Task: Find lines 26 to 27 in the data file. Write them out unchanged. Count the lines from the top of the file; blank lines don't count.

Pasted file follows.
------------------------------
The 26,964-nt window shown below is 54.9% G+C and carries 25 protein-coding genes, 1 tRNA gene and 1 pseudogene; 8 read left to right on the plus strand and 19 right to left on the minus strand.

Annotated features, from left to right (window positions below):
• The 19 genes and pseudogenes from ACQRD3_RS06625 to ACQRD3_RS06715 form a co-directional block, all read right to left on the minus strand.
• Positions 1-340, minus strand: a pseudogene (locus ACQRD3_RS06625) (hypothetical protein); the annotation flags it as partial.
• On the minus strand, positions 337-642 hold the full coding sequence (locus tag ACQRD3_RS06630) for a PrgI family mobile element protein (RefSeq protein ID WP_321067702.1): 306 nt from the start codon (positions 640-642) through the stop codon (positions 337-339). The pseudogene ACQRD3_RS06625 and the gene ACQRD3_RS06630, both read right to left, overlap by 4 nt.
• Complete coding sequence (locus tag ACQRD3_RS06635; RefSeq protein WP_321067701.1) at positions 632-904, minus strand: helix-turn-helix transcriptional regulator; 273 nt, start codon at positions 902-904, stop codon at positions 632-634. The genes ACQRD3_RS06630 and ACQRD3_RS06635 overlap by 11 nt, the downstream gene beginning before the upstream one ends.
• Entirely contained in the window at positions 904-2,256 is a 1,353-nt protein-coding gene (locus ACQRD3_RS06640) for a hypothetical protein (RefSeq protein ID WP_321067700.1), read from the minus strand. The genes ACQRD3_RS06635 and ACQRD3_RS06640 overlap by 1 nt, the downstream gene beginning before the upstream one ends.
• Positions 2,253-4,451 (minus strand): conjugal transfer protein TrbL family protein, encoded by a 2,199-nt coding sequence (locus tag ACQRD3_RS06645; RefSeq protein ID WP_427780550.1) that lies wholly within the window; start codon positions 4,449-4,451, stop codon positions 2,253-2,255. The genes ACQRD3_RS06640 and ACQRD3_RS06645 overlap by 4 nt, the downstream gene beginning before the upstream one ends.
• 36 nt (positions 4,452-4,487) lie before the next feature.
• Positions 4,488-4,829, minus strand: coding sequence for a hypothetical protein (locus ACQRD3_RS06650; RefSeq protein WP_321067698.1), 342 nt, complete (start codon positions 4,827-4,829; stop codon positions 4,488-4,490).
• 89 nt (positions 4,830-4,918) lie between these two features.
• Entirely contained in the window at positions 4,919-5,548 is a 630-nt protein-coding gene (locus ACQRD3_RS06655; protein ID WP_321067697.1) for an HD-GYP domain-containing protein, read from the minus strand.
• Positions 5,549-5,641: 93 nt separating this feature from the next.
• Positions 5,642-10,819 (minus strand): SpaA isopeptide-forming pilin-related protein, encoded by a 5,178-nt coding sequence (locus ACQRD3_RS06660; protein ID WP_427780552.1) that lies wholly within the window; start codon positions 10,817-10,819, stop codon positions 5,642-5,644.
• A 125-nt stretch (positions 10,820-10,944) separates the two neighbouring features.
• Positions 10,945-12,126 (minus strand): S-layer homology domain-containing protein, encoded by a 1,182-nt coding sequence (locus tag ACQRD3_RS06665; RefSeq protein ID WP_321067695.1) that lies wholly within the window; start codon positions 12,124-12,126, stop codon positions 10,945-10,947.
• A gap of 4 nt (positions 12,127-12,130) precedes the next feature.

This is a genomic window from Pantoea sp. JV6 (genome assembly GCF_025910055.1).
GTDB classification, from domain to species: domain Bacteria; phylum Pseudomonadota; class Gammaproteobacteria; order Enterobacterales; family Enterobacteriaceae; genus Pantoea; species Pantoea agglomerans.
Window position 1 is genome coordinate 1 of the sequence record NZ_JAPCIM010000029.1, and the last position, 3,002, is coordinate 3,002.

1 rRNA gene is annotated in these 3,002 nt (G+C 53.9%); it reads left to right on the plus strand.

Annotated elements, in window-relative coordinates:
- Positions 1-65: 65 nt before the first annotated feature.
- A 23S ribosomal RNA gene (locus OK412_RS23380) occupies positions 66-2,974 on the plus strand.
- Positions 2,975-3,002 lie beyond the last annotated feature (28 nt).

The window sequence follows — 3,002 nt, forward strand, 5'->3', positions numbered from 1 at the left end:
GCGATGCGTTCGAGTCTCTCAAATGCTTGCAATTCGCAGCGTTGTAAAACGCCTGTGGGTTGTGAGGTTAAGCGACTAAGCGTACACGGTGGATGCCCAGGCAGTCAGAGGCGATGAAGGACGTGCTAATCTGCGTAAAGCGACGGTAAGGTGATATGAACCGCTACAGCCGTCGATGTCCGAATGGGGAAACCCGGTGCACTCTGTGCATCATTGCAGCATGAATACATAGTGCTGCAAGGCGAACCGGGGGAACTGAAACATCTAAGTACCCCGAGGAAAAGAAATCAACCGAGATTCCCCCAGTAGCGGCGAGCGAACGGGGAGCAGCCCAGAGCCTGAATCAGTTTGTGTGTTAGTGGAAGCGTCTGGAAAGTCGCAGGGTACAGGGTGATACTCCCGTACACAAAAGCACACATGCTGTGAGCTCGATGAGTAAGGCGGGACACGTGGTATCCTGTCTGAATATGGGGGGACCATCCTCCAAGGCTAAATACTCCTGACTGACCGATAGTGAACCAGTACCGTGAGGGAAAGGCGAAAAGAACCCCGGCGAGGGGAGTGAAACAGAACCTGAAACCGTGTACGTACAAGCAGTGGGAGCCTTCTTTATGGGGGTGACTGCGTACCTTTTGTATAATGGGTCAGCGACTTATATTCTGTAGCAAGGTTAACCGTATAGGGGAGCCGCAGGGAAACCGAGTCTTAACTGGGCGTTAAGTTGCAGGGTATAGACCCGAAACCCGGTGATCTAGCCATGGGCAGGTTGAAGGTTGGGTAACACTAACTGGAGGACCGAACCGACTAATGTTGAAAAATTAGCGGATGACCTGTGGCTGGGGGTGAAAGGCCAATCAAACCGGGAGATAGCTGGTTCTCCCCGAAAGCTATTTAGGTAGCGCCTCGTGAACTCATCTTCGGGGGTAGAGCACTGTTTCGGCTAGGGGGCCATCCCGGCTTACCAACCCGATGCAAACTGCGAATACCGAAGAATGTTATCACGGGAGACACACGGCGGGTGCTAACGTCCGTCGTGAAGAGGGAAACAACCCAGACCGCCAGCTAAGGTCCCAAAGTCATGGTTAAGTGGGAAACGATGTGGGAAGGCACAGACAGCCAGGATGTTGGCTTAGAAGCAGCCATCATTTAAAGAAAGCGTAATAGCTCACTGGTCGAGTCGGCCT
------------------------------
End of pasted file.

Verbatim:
The window sequence follows — 3,002 nt, forward strand, 5'->3', positions numbered from 1 at the left end:
GCGATGCGTTCGAGTCTCTCAAATGCTTGCAATTCGCAGCGTTGTAAAACGCCTGTGGGTTGTGAGGTTAAGCGACTAAGCGTACACGGTGGATGCCCAGGCAGTCAGAGGCGATGAAGGACGTGCTAATCTGCGTAAAGCGACGGTAAGGTGATATGAACCGCTACAGCCGTCGATGTCCGAATGGGGAAACCCGGTGCACTCTGTGCATCATTGCAGCATGAATACATAGTGCTGCAAGGCGAACCGGGGGAACTGAAACATCTAAGTACCCCGAGGAAAAGAAATCAACCGAGATTCCCCCAGTAGCGGCGAGCGAACGGGGAGCAGCCCAGAGCCTGAATCAGTTTGTGTGTTAGTGGAAGCGTCTGGAAAGTCGCAGGGTACAGGGTGATACTCCCGTACACAAAAGCACACATGCTGTGAGCTCGATGAGTAAGGCGGGACACGTGGTATCCTGTCTGAATATGGGGGGACCATCCTCCAAGGCTAAATACTCCTGACTGACCGATAGTGAACCAGTACCGTGAGGGAAAGGCGAAAAGAACCCCGGCGAGGGGAGTGAAACAGAACCTGAAACCGTGTACGTACAAGCAGTGGGAGCCTTCTTTATGGGGGTGACTGCGTACCTTTTGTATAATGGGTCAGCGACTTATATTCTGTAGCAAGGTTAACCGTATAGGGGAGCCGCAGGGAAACCGAGTCTTAACTGGGCGTTAAGTTGCAGGGTATAGACCCGAAACCCGGTGATCTAGCCATGGGCAGGTTGAAGGTTGGGTAACACTAACTGGAGGACCGAACCGACTAATGTTGAAAAATTAGCGGATGACCTGTGGCTGGGGGTGAAAGGCCAATCAAACCGGGAGATAGCTGGTTCTCCCCGAAAGCTATTTAGGTAGCGCCTCGTGAACTCATCTTCGGGGGTAGAGCACTGTTTCGGCTAGGGGGCCATCCCGGCTTACCAACCCGATGCAAACTGCGAATACCGAAGAATGTTATCACGGGAGACACACGGCGGGTGCTAACGTCCGTCGTGAAGAGGGAAACAACCCAGACCGCCAGCTAAGGTCCCAAAGTCATGGTTAAGTGGGAAACGATGTGGGAAGGCACAGACAGCCAGGATGTTGGCTTAGAAGCAGCCATCATTTAAAGAAAGCGTAATAGCTCACTGGTCGAGTCGGCCT